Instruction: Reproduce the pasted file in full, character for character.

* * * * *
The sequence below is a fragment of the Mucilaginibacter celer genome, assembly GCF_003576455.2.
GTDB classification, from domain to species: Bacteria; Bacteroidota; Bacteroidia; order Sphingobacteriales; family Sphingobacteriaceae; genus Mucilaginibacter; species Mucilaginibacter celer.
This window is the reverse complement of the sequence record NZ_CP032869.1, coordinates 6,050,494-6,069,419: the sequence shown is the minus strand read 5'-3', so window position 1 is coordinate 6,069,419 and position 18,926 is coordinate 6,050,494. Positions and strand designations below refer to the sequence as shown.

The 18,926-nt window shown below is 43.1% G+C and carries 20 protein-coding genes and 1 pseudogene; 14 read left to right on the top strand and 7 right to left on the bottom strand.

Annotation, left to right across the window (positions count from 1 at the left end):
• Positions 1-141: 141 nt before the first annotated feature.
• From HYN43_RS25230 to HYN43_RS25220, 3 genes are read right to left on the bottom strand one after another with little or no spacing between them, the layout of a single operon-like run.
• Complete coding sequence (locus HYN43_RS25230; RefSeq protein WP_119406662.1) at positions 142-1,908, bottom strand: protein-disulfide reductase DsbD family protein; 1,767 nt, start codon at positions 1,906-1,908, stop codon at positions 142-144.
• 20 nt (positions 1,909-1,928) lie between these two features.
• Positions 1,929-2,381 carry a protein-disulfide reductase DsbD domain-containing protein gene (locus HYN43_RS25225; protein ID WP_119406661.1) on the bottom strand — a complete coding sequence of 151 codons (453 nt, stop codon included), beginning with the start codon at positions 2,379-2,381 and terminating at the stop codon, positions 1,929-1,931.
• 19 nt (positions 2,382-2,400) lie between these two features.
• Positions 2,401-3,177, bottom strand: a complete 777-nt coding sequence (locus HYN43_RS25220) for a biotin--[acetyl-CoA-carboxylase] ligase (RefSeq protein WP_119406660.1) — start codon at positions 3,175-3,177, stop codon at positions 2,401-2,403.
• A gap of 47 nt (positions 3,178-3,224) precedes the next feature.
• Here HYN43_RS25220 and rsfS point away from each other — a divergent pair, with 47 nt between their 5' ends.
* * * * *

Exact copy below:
The sequence below is a fragment of the Mucilaginibacter celer genome, assembly GCF_003576455.2.
GTDB classification, from domain to species: Bacteria; Bacteroidota; Bacteroidia; order Sphingobacteriales; family Sphingobacteriaceae; genus Mucilaginibacter; species Mucilaginibacter celer.
This window is the reverse complement of the sequence record NZ_CP032869.1, coordinates 6,050,494-6,069,419: the sequence shown is the minus strand read 5'-3', so window position 1 is coordinate 6,069,419 and position 18,926 is coordinate 6,050,494. Positions and strand designations below refer to the sequence as shown.

The 18,926-nt window shown below is 43.1% G+C and carries 20 protein-coding genes and 1 pseudogene; 14 read left to right on the top strand and 7 right to left on the bottom strand.

Annotation, left to right across the window (positions count from 1 at the left end):
• Positions 1-141: 141 nt before the first annotated feature.
• From HYN43_RS25230 to HYN43_RS25220, 3 genes are read right to left on the bottom strand one after another with little or no spacing between them, the layout of a single operon-like run.
• Complete coding sequence (locus HYN43_RS25230; RefSeq protein WP_119406662.1) at positions 142-1,908, bottom strand: protein-disulfide reductase DsbD family protein; 1,767 nt, start codon at positions 1,906-1,908, stop codon at positions 142-144.
• 20 nt (positions 1,909-1,928) lie between these two features.
• Positions 1,929-2,381 carry a protein-disulfide reductase DsbD domain-containing protein gene (locus HYN43_RS25225; protein ID WP_119406661.1) on the bottom strand — a complete coding sequence of 151 codons (453 nt, stop codon included), beginning with the start codon at positions 2,379-2,381 and terminating at the stop codon, positions 1,929-1,931.
• 19 nt (positions 2,382-2,400) lie between these two features.
• Positions 2,401-3,177, bottom strand: a complete 777-nt coding sequence (locus HYN43_RS25220) for a biotin--[acetyl-CoA-carboxylase] ligase (RefSeq protein WP_119406660.1) — start codon at positions 3,175-3,177, stop codon at positions 2,401-2,403.
• A gap of 47 nt (positions 3,178-3,224) precedes the next feature.
• Here HYN43_RS25220 and rsfS point away from each other — a divergent pair, with 47 nt between their 5' ends.